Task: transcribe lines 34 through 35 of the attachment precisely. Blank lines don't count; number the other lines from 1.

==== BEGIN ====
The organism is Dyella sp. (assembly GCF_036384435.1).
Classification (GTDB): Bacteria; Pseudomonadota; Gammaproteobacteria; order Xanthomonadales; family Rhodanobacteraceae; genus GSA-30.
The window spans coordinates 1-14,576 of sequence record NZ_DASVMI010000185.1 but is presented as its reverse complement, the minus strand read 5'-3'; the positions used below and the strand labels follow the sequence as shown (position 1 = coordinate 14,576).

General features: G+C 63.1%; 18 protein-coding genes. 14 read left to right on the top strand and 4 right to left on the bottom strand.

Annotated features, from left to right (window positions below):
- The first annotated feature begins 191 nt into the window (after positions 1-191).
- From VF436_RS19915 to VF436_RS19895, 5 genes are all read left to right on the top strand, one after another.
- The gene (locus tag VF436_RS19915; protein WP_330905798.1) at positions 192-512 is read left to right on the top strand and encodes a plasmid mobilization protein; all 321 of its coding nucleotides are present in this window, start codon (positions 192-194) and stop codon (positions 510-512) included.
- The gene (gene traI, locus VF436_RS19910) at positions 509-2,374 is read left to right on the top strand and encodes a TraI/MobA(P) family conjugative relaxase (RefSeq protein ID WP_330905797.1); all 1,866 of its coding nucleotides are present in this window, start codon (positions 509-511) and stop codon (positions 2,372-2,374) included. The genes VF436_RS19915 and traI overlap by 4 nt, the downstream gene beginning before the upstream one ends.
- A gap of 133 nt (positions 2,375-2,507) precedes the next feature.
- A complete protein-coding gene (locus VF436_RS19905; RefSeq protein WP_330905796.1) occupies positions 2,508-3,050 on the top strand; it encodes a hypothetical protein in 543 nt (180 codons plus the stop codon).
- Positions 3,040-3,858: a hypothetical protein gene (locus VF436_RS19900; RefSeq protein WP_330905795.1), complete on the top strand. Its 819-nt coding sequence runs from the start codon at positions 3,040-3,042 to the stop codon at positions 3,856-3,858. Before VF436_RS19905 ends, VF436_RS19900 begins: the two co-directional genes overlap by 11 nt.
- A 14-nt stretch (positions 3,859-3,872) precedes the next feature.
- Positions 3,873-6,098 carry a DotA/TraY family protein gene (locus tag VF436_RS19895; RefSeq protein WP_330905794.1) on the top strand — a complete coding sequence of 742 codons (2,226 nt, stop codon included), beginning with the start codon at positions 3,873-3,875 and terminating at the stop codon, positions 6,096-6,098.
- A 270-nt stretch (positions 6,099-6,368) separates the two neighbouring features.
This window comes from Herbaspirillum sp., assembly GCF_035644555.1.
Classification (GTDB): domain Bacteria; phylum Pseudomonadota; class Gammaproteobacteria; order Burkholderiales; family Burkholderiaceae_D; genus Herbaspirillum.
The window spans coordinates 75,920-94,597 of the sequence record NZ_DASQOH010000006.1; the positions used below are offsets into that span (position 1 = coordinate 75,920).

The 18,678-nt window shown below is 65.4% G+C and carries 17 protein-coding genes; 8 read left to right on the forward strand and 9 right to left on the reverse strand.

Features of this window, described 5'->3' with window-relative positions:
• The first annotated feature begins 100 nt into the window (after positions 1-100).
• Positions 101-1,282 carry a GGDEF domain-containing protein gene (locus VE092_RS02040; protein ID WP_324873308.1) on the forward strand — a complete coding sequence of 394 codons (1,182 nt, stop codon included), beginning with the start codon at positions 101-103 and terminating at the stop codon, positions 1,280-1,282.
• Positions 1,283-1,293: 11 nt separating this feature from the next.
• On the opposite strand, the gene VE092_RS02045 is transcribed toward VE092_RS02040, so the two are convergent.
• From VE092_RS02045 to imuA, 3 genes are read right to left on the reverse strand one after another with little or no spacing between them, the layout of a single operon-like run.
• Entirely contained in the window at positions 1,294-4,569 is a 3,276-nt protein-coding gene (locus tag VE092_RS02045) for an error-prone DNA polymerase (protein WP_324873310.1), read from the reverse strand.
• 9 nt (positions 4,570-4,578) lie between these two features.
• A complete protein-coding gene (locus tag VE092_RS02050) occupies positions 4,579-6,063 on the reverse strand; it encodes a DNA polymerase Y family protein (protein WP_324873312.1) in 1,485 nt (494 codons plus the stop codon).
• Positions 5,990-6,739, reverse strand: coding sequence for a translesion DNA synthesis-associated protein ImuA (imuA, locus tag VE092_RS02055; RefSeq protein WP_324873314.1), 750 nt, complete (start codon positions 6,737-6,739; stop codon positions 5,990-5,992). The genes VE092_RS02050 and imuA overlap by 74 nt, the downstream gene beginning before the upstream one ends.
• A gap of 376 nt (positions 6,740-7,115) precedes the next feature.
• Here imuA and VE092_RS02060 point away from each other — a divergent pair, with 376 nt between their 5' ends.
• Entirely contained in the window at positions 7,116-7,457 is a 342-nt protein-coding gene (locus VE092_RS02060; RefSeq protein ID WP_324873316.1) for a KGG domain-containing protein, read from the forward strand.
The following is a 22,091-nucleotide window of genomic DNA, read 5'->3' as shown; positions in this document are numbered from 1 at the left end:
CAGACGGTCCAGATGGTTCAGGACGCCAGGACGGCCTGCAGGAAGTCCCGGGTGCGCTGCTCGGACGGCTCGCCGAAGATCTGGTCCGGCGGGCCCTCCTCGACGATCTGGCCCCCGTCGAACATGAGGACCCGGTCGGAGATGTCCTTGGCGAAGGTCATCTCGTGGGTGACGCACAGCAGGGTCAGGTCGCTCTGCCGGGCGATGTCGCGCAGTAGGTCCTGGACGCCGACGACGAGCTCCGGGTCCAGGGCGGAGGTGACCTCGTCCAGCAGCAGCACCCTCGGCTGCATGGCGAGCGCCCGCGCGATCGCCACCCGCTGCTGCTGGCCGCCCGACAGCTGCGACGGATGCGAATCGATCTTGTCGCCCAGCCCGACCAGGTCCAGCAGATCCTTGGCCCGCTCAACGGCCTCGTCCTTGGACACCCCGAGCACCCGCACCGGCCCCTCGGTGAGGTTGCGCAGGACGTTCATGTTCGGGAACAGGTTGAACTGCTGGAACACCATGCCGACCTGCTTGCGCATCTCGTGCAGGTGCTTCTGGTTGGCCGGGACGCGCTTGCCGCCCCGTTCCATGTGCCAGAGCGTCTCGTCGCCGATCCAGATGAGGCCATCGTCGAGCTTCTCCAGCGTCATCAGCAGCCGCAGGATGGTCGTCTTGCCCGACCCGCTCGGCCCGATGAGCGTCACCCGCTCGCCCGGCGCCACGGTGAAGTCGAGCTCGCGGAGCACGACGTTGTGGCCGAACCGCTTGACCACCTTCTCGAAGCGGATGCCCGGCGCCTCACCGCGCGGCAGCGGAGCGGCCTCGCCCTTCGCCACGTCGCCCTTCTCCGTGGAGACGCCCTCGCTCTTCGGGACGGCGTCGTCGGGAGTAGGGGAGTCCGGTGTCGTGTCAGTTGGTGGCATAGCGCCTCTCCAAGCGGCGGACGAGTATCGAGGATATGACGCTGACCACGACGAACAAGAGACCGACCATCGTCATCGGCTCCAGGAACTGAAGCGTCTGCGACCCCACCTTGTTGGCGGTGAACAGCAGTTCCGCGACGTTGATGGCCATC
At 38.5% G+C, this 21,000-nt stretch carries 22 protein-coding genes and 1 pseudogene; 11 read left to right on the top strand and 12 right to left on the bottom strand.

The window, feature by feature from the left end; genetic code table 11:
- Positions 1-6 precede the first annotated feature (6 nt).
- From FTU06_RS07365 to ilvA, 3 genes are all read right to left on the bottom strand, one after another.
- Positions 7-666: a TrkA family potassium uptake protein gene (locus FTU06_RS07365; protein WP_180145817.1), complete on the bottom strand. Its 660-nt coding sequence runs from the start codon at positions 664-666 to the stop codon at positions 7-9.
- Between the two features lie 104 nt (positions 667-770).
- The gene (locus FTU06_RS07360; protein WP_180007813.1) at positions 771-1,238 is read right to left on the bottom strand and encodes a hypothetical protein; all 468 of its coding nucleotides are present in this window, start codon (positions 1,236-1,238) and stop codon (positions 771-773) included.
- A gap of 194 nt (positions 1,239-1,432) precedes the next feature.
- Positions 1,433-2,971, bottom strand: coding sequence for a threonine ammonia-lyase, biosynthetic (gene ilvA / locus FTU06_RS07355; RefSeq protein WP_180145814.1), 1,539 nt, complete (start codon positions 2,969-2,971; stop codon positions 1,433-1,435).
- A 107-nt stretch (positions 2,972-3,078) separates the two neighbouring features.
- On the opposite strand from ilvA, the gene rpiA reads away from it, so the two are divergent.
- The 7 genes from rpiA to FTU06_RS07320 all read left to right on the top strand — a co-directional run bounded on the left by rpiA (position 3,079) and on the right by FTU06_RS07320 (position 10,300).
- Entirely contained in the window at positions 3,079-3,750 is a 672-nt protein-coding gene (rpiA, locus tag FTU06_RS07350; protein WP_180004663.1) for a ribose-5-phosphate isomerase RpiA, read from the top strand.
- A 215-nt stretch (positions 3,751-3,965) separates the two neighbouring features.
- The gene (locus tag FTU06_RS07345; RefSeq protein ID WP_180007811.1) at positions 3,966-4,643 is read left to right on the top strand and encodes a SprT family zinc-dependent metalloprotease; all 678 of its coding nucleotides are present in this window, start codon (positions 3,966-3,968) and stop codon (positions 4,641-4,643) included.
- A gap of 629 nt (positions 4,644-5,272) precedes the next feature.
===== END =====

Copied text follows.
CAGACGGTCCAGATGGTTCAGGACGCCAGGACGGCCTGCAGGAAGTCCCGGGTGCGCTGCTCGGACGGCTCGCCGAAGATCTGGTCCGGCGGGCCCTCCTCGACGATCTGGCCCCCGTCGAACATGAGGACCCGGTCGGAGATGTCCTTGGCGAAGGTCATCTCGTGGGTGACGCACAGCAGGGTCAGGTCGCTCTGCCGGGCGATGTCGCGCAGTAGGTCCTGGACGCCGACGACGAGCTCCGGGTCCAGGGCGGAGGTGACCTCGTCCAGCAGCAGCACCCTCGGCTGCATGGCGAGCGCCCGCGCGATCGCCACCCGCTGCTGCTGGCCGCCCGACAGCTGCGACGGATGCGAATCGATCTTGTCGCCCAGCCCGACCAGGTCCAGCAGATCCTTGGCCCGCTCAACGGCCTCGTCCTTGGACACCCCGAGCACCCGCACCGGCCCCTCGGTGAGGTTGCGCAGGACGTTCATGTTCGGGAACAGGTTGAACTGCTGGAACACCATGCCGACCTGCTTGCGCATCTCGTGCAGGTGCTTCTGGTTGGCCGGGACGCGCTTGCCGCCCCGTTCCATGTGCCAGAGCGTCTCGTCGCCGATCCAGATGAGGCCATCGTCGAGCTTCTCCAGCGTCATCAGCAGCCGCAGGATGGTCGTCTTGCCCGACCCGCTCGGCCCGATGAGCGTCACCCGCTCGCCCGGCGCCACGGTGAAGTCGAGCTCGCGGAGCACGACGTTGTGGCCGAACCGCTTGACCACCTTCTCGAAGCGGATGCCCGGCGCCTCACCGCGCGGCAGCGGAGCGGCCTCGCCCTTCGCCACGTCGCCCTTCTCCGTGGAGACGCCCTCGCTCTTCGGGACGGCGTCGTCGGGAGTAGGGGAGTCCGGTGTCGTGTCAGTTGGTGGCATAGCGCCTCTCCAAGCGGCGGACGAGTATCGAGGATATGACGCTGACCACGACGAACAAGAGACCGACCATCGTCATCGGCTCCAGGAACTGAAGCGTCTGCGACCCCACCTTGTTGGCGGTGAACAGCAGTTCCGCGACGTTGATGGCCATC
At 38.5% G+C, this 21,000-nt stretch carries 22 protein-coding genes and 1 pseudogene; 11 read left to right on the top strand and 12 right to left on the bottom strand.